The cooperative bank was first started in India when the cooperative societies act was first passed in 1904. After this, several cooperative institutions were established in India. Many institutions were also opened to manage the work of cooperative credits. However, the progress of these cooperative societies and cooperative credit remains unsatisfactory in the pre-independence time.

During that time, the cooperative credits were categorized into two parts: agricultural credit and non-agricultural.

Agricultural cooperative credits

This is the most dominating part of cooperative credit. It covers around 75 percent of the total cooperative banks. And, the finances can be provided both in both short and long-term agricultural credit institutions. The main aim of short-term agricultural credit is to provide short-term financial needs. While long-term agricultural cooperative credits to long-term financial needs.

The selection of the type of agricultural cooperative credits depends on the type of crop. If the crop type is perennial, then it is better to consider long-term agricultural cooperative credit. Rest, short-term cooperative credit is the best option.

It acts as a link between the official banks and cooperative banks. The cooperative bank can provide the surplus funds that were inaccessible to major rural populations without cooperatives.

However, cooperative banks are not financed by the government or any other financial institution. Rather, it arranges its working capital by the interest share difference. The interest share difference is the rate of interest an institution charges on loans and the interest that it pays for the deposits.  

Cooperative banks are generally managed by the cooperative society. It is not controlled by the government or any other institution. Rather, it is controlled by a non-governmental organization. It works with different firms to provide more and more opportunities to the rural and poor people.

However, cooperative banks have their opportunities and problems. Since it is not managed by an authorized organization, several risk factors work on it. It has several pending loans and the interest rate is also not frequent.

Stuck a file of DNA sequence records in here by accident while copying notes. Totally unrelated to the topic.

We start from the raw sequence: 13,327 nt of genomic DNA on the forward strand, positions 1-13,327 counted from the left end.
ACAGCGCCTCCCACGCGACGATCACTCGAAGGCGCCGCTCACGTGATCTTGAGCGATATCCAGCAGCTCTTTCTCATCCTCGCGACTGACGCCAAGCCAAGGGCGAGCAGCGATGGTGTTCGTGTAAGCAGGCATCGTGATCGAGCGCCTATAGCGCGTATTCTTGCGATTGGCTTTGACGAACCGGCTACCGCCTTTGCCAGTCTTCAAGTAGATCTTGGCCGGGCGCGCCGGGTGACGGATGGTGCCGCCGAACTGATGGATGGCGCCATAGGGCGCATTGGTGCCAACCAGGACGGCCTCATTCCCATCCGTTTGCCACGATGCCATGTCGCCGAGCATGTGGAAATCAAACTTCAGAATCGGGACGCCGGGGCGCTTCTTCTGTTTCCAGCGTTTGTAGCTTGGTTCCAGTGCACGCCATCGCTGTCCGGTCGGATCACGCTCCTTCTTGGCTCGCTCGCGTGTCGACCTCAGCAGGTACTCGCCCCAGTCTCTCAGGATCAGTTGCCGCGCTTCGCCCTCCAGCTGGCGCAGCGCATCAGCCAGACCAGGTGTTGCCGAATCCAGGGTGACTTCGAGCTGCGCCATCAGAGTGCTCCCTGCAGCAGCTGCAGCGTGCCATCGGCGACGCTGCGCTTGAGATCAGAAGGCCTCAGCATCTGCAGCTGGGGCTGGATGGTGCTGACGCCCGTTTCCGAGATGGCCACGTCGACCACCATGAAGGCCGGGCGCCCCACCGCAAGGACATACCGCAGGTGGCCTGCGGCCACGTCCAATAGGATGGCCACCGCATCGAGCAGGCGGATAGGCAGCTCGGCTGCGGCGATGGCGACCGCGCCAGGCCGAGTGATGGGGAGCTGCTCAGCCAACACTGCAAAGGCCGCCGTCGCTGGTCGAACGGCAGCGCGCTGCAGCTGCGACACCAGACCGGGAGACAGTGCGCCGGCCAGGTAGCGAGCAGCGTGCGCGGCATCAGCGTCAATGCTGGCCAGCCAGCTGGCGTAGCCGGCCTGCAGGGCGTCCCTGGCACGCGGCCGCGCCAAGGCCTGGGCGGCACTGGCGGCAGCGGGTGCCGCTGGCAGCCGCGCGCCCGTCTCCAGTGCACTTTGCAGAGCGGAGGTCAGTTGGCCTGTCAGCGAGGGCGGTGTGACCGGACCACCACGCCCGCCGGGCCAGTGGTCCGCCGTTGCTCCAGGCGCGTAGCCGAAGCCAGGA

Difference between nationalized banks and cooperative banks (in points)

  • Nationalized banks are owned by the government. However, these banks are not started by the government itself. Rather, it takes authorization over existing commercial banks. Whereas, cooperative banks are owned by a group of people, especially customers.
  • In nationalized banks, people put their money in banks and withdraw when they need it. They don’t know how their money is being utilized. However, in cooperative banks, money is kept by the customer itself and it can decide how it wants to utilize its money.
  • Nationalized banks offer lower interest rates on loans and higher interest rates on returns. Thus, overall it is beneficial for the customers. Whereas, cooperative banks fluctuate the interest rate. Being a personalized space, rules are often ignored here.
  • Nationalized banks are available everywhere all over the country. It can be found easily anywhere because its branches in all over the world. Cooperative banks are also found everywhere. But no two cooperative banks are related to each other. Hence, the person needs to confide in a single place to get the benefits of cooperative banks.
  • Nationalized banks offer assured returns and they know how to make the people To pay their bills. However, these features are missing in cooperative banks.

Conclusion

Both nationalized banks and cooperative banks amazing options. But they are completely different from each other. However, their sole aim is to provide services and money to poor people. But their way is different.

Nationalized banks are owned by the government and they work under the government. While cooperative banks are independent of any institutions.

Both options entertain different workspaces. Hence, getting engaged with any two will give a different experience.

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"Difference Between Nationalized Banks and Cooperative Banks." Diffzy.com, 2022. Thu. 29 Sep. 2022. <https://www.diffzy.com/article/difference-between-nationalized-banks-and-cooperative-banks-4>.